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December 2005 & January 2006 - The Logging and Sawmilling Journal


Contractor Profile

Tackling Tough Terrain

Two John Deere 648 G III skidders are the latest additions to the equipment line-up at British Columbia’s Sunshine Logging, and the latest equipment weapons in the battle against tough terrain.

By Paul MacDonald


recent tour of the logging operations of Sunshine Logging in southeastern British Columbia turned up less than sunny weather, but it was a practical illustration of the extremes in weather and topography that loggers deal with in this rugged part of the province.

Sunshine Logging does work in a relatively large region, from Cranbrook to the east, the Arrrow Lakes to the west and Revelstoke to the north, all of which has its share of challenging ground. “We’ve got lots of tough terrain here,” says Clint Carlson, who is co-owner of Sunshine Logging with Jeff Mattes. Sunshine Logging has been operating for almost 30 years, and it has gone through its share of tough ground in this region in that time. “We get the odd block that might be easy, if you can call if that, but basically we have a lot of tough logging,” says Carlson.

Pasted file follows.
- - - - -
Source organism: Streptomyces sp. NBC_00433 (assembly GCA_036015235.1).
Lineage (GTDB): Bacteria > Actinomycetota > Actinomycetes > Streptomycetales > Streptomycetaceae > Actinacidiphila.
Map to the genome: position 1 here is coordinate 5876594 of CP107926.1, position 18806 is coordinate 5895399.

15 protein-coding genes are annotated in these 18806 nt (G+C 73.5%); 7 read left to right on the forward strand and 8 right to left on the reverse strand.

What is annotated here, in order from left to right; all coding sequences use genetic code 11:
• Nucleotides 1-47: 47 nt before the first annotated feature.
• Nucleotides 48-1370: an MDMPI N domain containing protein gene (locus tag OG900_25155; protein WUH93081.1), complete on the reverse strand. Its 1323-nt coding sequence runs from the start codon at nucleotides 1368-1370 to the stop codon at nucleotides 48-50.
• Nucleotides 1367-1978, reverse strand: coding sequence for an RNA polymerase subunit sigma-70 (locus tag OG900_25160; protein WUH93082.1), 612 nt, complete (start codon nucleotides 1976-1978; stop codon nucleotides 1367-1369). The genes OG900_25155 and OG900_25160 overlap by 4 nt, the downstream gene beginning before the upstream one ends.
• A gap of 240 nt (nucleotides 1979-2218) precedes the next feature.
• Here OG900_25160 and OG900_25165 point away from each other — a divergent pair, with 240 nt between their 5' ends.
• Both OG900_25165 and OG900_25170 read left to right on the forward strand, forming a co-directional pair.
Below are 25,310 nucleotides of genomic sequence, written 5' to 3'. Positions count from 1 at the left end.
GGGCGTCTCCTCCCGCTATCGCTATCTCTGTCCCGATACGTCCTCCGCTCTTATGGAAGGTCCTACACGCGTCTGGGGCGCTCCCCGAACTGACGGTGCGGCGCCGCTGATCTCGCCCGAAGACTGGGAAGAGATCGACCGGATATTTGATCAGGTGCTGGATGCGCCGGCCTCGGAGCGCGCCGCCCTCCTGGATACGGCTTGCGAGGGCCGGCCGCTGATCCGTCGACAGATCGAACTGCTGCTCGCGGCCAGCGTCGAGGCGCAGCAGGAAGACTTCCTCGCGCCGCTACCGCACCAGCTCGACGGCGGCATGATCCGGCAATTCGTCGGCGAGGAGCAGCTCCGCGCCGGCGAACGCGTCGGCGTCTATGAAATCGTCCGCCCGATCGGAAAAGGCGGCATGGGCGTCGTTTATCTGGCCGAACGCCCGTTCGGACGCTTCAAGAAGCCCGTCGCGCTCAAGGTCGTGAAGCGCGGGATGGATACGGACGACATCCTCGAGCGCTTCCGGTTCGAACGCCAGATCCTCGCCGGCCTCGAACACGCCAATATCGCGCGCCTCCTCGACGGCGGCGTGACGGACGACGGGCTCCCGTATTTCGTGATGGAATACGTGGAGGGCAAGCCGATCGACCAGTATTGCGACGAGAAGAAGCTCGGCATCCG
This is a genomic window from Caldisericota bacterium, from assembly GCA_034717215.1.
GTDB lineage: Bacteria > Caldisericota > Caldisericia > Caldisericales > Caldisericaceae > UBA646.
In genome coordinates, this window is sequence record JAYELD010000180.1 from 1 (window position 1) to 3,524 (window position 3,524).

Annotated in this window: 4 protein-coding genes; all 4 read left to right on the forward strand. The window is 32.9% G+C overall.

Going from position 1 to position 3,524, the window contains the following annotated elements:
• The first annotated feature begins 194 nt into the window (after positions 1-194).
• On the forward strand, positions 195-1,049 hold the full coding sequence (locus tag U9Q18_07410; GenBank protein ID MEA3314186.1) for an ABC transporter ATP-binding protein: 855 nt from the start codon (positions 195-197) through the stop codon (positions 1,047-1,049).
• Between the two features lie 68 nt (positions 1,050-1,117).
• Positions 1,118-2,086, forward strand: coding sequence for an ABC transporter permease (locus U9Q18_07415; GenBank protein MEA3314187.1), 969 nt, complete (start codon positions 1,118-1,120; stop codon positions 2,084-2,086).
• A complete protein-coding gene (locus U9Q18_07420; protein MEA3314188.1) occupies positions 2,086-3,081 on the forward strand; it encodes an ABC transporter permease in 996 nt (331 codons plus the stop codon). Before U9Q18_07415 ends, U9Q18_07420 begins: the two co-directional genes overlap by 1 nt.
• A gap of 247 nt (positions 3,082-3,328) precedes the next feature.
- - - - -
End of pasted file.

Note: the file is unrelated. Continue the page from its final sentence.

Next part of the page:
Sunshine Logging’s Clint Carlson: “We get the odd block that might be easy, if you can call it that, but basically we have a lot of tough logging.”